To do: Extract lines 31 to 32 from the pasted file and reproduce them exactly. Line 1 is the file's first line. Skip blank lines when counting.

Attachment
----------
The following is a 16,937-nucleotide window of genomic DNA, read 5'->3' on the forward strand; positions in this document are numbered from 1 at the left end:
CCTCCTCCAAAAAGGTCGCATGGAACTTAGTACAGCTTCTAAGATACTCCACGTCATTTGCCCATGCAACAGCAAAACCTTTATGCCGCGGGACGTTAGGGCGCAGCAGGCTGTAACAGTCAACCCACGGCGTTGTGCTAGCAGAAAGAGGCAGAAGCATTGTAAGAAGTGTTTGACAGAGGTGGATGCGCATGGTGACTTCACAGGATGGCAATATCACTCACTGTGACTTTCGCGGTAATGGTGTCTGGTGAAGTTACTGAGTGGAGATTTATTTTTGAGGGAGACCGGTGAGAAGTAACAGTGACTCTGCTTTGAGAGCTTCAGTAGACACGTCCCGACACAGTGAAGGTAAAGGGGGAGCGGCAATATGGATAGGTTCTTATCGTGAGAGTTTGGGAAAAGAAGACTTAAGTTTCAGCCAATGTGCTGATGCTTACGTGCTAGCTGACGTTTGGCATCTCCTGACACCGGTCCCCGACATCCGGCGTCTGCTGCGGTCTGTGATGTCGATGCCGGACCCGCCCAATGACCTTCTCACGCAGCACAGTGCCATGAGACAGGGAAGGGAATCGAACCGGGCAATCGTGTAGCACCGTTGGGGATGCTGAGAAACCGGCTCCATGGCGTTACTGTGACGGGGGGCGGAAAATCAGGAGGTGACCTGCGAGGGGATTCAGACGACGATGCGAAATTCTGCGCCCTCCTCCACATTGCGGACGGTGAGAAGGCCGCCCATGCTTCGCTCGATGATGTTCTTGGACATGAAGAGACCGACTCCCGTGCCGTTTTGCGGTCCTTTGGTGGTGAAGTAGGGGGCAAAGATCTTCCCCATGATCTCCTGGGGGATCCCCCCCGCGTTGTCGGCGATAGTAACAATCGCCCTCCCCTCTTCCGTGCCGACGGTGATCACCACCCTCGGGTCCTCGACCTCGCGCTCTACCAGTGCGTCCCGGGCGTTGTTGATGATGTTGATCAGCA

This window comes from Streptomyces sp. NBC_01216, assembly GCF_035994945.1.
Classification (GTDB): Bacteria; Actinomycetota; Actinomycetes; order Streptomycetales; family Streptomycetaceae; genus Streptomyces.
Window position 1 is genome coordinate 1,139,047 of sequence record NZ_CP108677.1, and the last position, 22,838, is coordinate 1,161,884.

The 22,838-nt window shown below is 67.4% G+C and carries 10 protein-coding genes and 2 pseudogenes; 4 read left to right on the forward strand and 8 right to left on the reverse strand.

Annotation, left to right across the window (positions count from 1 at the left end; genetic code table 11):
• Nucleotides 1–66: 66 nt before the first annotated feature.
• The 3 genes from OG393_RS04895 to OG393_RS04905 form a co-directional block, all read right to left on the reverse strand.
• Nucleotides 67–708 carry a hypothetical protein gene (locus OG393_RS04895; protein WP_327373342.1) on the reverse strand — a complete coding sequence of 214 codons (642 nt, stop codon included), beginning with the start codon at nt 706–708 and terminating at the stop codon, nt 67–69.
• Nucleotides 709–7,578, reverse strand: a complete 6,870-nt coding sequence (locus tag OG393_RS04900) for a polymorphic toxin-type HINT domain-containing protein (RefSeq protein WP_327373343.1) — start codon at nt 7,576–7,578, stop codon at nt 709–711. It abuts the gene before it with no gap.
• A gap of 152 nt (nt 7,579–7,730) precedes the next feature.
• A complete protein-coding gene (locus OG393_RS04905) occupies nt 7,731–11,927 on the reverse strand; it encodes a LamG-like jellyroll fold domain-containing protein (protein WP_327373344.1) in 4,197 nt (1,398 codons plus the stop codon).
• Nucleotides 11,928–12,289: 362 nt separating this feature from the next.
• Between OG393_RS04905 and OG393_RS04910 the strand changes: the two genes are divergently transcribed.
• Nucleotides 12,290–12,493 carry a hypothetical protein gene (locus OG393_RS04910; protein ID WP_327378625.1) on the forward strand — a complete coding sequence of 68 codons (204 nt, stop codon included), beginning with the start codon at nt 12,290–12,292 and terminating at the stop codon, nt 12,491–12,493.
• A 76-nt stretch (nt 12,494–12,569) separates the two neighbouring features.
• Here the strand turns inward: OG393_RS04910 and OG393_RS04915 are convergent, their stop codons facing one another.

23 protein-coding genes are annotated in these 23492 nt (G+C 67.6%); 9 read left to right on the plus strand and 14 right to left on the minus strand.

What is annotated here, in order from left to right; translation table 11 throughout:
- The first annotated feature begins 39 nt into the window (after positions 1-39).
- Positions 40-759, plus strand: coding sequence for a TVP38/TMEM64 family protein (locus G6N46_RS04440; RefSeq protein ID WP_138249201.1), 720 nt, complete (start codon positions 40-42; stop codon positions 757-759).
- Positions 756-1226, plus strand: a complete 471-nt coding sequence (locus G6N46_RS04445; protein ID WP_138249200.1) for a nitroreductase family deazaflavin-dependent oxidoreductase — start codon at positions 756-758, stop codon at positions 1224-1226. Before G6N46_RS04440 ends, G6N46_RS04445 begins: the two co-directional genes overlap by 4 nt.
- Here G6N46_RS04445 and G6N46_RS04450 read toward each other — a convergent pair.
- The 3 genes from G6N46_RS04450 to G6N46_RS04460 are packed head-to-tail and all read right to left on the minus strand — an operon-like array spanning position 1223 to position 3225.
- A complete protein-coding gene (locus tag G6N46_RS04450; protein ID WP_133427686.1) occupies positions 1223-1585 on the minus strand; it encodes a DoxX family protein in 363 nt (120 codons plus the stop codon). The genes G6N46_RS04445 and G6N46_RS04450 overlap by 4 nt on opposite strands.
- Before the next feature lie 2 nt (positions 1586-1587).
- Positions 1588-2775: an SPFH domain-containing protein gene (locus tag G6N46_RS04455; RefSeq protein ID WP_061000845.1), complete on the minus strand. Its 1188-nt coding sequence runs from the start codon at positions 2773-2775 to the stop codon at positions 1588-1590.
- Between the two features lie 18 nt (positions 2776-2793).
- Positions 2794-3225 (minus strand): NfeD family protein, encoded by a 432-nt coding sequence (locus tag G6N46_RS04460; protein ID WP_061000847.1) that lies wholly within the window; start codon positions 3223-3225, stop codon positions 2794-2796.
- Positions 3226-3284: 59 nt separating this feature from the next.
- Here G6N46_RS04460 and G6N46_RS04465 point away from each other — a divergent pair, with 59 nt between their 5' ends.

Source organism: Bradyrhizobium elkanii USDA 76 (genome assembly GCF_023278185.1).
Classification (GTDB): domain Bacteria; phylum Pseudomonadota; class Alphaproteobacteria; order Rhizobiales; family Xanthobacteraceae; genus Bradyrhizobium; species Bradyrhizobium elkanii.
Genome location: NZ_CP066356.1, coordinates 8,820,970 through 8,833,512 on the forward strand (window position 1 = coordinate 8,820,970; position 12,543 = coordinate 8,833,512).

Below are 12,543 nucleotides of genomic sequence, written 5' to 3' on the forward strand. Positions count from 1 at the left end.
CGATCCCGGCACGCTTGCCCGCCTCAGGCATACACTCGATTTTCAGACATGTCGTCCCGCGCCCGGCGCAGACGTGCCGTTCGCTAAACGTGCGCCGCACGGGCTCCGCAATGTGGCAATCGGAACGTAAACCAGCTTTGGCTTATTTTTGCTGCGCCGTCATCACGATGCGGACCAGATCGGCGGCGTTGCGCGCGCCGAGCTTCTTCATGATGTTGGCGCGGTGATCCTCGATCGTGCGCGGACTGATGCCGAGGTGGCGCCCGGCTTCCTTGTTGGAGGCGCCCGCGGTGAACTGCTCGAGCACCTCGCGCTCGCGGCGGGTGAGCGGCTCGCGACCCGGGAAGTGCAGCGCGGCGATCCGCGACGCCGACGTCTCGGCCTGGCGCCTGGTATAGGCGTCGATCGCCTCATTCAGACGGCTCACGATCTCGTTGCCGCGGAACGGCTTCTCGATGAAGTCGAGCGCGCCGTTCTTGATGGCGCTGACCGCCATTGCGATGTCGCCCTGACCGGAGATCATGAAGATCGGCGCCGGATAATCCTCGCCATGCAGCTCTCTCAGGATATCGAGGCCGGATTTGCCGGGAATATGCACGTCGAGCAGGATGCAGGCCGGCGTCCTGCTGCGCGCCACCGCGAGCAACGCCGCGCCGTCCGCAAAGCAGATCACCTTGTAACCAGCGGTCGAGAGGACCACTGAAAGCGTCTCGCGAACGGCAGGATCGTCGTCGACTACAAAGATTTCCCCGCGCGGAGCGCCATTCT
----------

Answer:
- Positions 3226-3284: 59 nt separating this feature from the next.
- Here G6N46_RS04460 and G6N46_RS04465 point away from each other — a divergent pair, with 59 nt between their 5' ends.